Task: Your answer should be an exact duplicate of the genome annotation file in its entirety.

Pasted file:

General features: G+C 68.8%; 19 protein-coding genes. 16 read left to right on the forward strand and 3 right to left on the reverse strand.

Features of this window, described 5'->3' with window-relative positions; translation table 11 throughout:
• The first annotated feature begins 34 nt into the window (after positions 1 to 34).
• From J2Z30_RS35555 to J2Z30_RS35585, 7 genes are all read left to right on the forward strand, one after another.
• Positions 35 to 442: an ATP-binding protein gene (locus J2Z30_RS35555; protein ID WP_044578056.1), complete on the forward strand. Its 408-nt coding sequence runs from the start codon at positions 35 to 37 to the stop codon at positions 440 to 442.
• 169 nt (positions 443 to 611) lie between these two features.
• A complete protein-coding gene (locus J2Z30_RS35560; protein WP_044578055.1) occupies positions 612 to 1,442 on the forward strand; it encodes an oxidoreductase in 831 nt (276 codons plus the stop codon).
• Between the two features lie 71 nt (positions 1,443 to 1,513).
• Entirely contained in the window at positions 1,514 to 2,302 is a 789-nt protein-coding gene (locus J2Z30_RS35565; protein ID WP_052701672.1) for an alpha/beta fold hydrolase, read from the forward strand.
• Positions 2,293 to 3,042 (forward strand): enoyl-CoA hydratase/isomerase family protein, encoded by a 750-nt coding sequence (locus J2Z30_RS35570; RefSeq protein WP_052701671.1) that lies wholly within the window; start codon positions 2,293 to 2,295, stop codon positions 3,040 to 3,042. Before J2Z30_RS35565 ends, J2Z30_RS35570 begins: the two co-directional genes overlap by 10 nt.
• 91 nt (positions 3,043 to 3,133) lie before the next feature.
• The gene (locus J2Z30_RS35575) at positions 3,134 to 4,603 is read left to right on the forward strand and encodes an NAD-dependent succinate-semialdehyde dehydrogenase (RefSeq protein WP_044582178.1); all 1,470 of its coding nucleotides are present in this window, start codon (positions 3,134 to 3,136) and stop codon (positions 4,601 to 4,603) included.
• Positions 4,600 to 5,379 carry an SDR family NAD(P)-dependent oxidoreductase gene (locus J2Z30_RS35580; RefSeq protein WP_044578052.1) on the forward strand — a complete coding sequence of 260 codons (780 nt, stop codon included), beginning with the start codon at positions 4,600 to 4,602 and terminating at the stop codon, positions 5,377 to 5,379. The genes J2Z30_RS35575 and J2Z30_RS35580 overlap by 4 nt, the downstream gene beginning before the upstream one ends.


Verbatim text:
General features: G+C 68.8%; 19 protein-coding genes. 16 read left to right on the forward strand and 3 right to left on the reverse strand.

Features of this window, described 5'->3' with window-relative positions; translation table 11 throughout:
• The first annotated feature begins 34 nt into the window (after positions 1 to 34).
• From J2Z30_RS35555 to J2Z30_RS35585, 7 genes are all read left to right on the forward strand, one after another.
• Positions 35 to 442: an ATP-binding protein gene (locus J2Z30_RS35555; protein ID WP_044578056.1), complete on the forward strand. Its 408-nt coding sequence runs from the start codon at positions 35 to 37 to the stop codon at positions 440 to 442.
• 169 nt (positions 443 to 611) lie between these two features.
• A complete protein-coding gene (locus J2Z30_RS35560; protein WP_044578055.1) occupies positions 612 to 1,442 on the forward strand; it encodes an oxidoreductase in 831 nt (276 codons plus the stop codon).
• Between the two features lie 71 nt (positions 1,443 to 1,513).
• Entirely contained in the window at positions 1,514 to 2,302 is a 789-nt protein-coding gene (locus J2Z30_RS35565; protein ID WP_052701672.1) for an alpha/beta fold hydrolase, read from the forward strand.
• Positions 2,293 to 3,042 (forward strand): enoyl-CoA hydratase/isomerase family protein, encoded by a 750-nt coding sequence (locus J2Z30_RS35570; RefSeq protein WP_052701671.1) that lies wholly within the window; start codon positions 2,293 to 2,295, stop codon positions 3,040 to 3,042. Before J2Z30_RS35565 ends, J2Z30_RS35570 begins: the two co-directional genes overlap by 10 nt.
• 91 nt (positions 3,043 to 3,133) lie before the next feature.
• The gene (locus J2Z30_RS35575) at positions 3,134 to 4,603 is read left to right on the forward strand and encodes an NAD-dependent succinate-semialdehyde dehydrogenase (RefSeq protein WP_044582178.1); all 1,470 of its coding nucleotides are present in this window, start codon (positions 3,134 to 3,136) and stop codon (positions 4,601 to 4,603) included.
• Positions 4,600 to 5,379 carry an SDR family NAD(P)-dependent oxidoreductase gene (locus J2Z30_RS35580; RefSeq protein WP_044578052.1) on the forward strand — a complete coding sequence of 260 codons (780 nt, stop codon included), beginning with the start codon at positions 4,600 to 4,602 and terminating at the stop codon, positions 5,377 to 5,379. The genes J2Z30_RS35575 and J2Z30_RS35580 overlap by 4 nt, the downstream gene beginning before the upstream one ends.